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4 Tips to Reduce the Environmental Impact of Your Commute in 2020

If there’s one thing that climate scientists agree on, it’s that stopping and reversing the environmental damage that carbon dioxide and other byproducts produced from industrial waste and our consumer culture is going to be a Herculean effort if it stands a chance of success. As a responsible member of the global community, you have a responsibility to do what you can to mitigate the damage. The evidence is in—we have only a few years to avoid the worst consequences of climate change. Here are a few practical ways you can start contributing to the solution for our environment by changing the environmental impact of your commute in 2020.

Convert Your Car to Natural Gas

Natural gas is much cleaner than traditional fossil fuels like petroleum. Changing your vehicle’s fuel source from oil to natural gas can significantly reduce your carbon footprint. Depending on the type of engine and work involved, transitioning to natural gas can be costly. However, local incentive programs in some areas offer significant tax advantages or other rewards for drivers who make positive changes like these to their property. The upside is that natural gas is a widely available fuel source, so keeping your car stocked on fuel once you make the switch will be a breeze.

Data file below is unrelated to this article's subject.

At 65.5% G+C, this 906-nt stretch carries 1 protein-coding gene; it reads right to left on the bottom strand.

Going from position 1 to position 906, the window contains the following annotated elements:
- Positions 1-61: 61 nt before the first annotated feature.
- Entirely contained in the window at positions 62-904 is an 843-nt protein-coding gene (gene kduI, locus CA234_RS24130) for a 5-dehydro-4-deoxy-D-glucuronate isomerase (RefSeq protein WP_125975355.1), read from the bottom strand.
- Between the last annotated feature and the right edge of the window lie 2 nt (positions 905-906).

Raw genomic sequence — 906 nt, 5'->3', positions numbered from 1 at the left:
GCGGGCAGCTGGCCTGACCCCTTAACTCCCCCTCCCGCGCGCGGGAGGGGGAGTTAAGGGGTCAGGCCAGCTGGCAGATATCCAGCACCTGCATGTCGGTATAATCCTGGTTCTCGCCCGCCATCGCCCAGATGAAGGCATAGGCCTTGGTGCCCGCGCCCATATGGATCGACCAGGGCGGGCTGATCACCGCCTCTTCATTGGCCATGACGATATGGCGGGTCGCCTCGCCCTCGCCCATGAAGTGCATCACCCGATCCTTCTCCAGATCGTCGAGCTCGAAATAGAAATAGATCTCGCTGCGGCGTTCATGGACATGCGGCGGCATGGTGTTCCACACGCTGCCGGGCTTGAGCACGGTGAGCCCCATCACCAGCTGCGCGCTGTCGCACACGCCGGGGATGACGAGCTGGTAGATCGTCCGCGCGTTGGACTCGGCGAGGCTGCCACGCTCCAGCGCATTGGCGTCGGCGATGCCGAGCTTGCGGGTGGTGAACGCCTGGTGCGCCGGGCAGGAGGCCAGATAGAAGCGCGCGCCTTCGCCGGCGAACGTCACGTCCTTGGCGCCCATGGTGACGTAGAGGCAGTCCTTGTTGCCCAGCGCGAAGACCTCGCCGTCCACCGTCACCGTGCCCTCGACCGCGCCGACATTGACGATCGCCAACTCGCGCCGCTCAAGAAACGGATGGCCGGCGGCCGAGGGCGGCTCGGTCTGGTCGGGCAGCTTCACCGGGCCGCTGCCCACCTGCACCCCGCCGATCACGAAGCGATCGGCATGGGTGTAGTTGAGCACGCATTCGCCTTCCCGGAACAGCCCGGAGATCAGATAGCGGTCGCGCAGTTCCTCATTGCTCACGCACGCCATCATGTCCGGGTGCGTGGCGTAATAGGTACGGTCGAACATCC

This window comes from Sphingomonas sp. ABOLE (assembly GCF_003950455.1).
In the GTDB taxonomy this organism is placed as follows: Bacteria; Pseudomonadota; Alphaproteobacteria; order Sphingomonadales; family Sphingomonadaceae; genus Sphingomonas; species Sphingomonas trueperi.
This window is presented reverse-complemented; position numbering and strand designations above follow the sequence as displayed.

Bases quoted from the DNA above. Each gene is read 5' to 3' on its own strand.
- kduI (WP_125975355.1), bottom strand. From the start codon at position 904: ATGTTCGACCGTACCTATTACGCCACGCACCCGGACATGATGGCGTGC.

Buy a Hybrid or Electric Vehicle

Electric cars are much more affordable now than they ever have been in the past. While it’s true that they are generally still more expensive than gas-powered cars, major companies like Honda and Ford have produced the Honda Clarity and Chevy Bolt at mainstream prices that can be worked out on a middle-class, modest budget.

Organize a Carpool

Studies have suggested that Americans are driving more than they ever have. Not only is all that time alone in a car using more gasoline than necessary (and therefore pumping more pollution into the atmosphere), but studies have shown that, as a society, we are undergoing a mental health epidemic due in part to our growing isolation. Share a ride with your coworkers, socialize, and build a social network of environmentally active people.

Consider Cycling

Because of the way that cities are designed, it’s understandable that walking or running may not be possible for commuters who travel long distances. If possible, though, and if you live in an area safe and friendly to bicycles, consider cycling to work. In addition to helping reduce harmful pollution, cycling provides the additional bonus of giving you some extra exercise, so it’s really a win-win situation.

Our environment is in trouble, so it’s important that we do something to preserve it. Make these changes and become part of the global solution to the massive environmental challenges we face.

Here’s another article you might like: Go Green: Ways to Make Your Home More Environmentally Friendly

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